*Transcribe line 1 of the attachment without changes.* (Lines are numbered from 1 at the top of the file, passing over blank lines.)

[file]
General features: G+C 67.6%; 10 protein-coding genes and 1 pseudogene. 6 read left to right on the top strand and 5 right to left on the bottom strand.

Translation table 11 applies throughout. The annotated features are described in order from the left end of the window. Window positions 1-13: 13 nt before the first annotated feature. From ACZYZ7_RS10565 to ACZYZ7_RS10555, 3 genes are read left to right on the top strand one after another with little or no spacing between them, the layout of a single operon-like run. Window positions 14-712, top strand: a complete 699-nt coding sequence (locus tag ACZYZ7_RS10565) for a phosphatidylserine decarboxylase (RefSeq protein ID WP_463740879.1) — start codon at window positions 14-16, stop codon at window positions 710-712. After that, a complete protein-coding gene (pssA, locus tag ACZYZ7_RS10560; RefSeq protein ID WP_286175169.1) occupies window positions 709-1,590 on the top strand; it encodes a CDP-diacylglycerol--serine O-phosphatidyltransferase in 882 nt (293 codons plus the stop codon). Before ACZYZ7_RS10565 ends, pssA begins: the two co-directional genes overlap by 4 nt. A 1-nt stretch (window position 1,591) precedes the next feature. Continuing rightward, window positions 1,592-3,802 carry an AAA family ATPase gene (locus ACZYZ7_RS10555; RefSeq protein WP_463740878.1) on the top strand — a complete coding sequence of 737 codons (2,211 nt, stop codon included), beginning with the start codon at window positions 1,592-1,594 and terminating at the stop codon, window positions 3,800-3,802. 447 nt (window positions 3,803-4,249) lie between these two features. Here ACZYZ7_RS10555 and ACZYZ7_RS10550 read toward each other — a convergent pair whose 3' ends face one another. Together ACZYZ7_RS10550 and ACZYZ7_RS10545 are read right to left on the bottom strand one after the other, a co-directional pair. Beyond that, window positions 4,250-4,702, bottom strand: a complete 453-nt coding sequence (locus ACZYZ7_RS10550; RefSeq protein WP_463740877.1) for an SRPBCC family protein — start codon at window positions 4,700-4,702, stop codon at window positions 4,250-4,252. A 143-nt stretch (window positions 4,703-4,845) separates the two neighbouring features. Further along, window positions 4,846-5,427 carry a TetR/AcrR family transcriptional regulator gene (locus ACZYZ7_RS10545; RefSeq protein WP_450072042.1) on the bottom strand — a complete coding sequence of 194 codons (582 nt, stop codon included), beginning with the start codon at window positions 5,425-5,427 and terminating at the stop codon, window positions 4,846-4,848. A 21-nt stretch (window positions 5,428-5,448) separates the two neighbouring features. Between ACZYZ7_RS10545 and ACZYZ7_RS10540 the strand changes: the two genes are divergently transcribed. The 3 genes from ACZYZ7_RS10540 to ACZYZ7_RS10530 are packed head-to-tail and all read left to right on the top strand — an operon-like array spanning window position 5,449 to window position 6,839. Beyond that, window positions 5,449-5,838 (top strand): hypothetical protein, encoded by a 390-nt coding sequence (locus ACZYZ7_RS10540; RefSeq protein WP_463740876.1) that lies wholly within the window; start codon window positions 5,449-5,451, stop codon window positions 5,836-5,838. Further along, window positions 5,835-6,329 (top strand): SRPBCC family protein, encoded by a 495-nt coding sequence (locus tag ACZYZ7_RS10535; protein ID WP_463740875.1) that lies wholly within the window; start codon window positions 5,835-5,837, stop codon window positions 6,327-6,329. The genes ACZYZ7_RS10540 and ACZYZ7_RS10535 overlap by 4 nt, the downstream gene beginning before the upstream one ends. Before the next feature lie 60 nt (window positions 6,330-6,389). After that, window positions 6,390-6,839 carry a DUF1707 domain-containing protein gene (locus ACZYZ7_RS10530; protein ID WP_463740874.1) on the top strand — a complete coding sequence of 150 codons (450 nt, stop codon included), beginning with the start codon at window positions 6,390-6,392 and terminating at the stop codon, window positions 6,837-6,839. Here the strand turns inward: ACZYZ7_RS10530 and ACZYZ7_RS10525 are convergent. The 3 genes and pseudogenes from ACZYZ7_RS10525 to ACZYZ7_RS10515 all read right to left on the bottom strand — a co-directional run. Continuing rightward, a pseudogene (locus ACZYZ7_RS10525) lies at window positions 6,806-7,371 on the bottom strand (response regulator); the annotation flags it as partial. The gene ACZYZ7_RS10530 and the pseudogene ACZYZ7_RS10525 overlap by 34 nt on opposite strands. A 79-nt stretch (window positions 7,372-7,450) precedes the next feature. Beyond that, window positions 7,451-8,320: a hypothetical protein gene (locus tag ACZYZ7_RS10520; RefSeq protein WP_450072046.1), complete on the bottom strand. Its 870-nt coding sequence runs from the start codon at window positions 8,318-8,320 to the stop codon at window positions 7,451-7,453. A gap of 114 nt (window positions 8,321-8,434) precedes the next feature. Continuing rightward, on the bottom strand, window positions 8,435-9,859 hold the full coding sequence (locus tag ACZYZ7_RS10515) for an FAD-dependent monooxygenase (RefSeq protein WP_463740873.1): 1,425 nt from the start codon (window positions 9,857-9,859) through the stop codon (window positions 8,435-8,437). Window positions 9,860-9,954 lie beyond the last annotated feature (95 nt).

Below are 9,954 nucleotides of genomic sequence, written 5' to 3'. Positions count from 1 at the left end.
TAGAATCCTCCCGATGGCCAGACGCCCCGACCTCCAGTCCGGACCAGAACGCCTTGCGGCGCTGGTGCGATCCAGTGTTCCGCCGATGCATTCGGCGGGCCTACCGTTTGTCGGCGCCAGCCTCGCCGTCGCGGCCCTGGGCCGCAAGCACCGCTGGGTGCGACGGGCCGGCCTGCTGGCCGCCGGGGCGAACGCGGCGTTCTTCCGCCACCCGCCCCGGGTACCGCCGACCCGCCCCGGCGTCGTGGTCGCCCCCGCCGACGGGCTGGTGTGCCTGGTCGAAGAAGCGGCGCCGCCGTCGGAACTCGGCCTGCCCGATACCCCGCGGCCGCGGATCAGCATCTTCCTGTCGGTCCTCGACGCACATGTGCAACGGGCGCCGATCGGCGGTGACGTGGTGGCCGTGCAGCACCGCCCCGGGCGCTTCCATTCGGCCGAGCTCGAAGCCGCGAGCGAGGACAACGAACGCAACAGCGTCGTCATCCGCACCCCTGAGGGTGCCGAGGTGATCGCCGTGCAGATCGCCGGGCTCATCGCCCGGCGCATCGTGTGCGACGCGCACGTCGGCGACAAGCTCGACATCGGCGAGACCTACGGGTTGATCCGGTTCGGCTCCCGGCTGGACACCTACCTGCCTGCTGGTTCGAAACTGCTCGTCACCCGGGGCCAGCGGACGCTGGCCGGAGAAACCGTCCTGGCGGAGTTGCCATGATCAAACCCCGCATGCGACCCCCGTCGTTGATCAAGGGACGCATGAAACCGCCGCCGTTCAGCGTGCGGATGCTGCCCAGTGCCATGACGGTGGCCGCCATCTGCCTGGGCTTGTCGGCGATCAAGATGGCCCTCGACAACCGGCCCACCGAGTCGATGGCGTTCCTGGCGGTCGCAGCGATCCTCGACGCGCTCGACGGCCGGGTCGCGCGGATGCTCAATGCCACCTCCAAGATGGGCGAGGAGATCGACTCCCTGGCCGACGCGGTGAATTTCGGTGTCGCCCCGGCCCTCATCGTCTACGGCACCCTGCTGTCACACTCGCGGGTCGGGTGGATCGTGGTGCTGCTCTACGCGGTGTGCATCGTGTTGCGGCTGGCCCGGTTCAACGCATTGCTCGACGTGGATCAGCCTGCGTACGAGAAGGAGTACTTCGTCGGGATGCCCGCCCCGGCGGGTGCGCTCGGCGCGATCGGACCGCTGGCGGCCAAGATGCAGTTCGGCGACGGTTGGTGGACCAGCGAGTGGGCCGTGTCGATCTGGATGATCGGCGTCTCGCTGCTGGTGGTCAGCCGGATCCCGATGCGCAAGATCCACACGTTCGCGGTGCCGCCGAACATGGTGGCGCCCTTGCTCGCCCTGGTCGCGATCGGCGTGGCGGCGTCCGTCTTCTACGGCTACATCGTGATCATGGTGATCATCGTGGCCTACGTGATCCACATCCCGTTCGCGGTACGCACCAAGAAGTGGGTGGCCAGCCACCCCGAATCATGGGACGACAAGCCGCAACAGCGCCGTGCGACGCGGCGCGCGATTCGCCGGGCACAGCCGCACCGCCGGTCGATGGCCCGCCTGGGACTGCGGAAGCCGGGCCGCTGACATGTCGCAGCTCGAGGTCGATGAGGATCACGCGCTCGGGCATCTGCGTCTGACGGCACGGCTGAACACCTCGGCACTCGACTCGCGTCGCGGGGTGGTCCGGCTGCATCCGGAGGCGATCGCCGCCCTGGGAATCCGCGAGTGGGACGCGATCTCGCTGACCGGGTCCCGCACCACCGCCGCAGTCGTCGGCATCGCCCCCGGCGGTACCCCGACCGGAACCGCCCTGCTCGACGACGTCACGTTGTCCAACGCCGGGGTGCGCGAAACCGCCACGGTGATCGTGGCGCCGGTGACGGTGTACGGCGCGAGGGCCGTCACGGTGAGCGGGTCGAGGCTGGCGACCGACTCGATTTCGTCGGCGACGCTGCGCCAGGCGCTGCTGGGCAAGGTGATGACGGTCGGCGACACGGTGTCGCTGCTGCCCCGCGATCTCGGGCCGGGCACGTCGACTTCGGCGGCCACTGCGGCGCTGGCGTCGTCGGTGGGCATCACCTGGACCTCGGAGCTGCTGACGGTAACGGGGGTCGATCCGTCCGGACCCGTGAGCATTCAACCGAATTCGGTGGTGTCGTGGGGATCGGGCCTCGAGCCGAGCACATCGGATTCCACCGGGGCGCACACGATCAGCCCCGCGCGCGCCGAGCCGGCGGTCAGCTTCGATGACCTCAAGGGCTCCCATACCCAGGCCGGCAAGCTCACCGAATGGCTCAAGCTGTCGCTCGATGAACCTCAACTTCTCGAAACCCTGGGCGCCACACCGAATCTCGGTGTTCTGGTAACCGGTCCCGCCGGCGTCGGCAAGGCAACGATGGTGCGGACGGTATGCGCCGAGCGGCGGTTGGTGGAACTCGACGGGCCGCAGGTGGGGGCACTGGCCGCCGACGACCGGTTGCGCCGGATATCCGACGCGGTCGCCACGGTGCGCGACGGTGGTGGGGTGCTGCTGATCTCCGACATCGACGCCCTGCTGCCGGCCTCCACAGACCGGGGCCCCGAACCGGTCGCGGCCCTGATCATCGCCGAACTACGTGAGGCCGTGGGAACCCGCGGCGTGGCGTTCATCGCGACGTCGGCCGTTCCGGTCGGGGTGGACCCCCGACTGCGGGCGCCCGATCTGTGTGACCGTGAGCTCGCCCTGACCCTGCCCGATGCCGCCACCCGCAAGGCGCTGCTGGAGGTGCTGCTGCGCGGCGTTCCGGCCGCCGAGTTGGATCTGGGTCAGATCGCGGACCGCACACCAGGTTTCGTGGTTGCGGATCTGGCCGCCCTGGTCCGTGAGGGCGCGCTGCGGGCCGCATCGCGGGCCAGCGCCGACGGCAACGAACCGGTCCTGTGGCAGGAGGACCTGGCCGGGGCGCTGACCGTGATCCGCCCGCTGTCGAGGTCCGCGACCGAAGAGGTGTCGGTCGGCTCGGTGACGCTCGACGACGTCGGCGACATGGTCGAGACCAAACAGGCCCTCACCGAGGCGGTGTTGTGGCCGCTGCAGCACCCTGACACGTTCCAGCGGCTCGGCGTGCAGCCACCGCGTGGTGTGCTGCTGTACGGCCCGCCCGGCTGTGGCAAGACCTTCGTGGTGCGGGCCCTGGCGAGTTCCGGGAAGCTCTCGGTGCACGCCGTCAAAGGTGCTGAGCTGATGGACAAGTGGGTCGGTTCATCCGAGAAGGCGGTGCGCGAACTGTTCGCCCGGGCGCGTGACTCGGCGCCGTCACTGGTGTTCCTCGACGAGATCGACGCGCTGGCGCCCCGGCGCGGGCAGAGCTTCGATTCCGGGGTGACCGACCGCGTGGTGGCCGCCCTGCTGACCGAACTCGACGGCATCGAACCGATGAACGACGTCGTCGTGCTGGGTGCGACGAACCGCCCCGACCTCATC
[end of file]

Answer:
General features: G+C 67.6%; 10 protein-coding genes and 1 pseudogene. 6 read left to right on the top strand and 5 right to left on the bottom strand.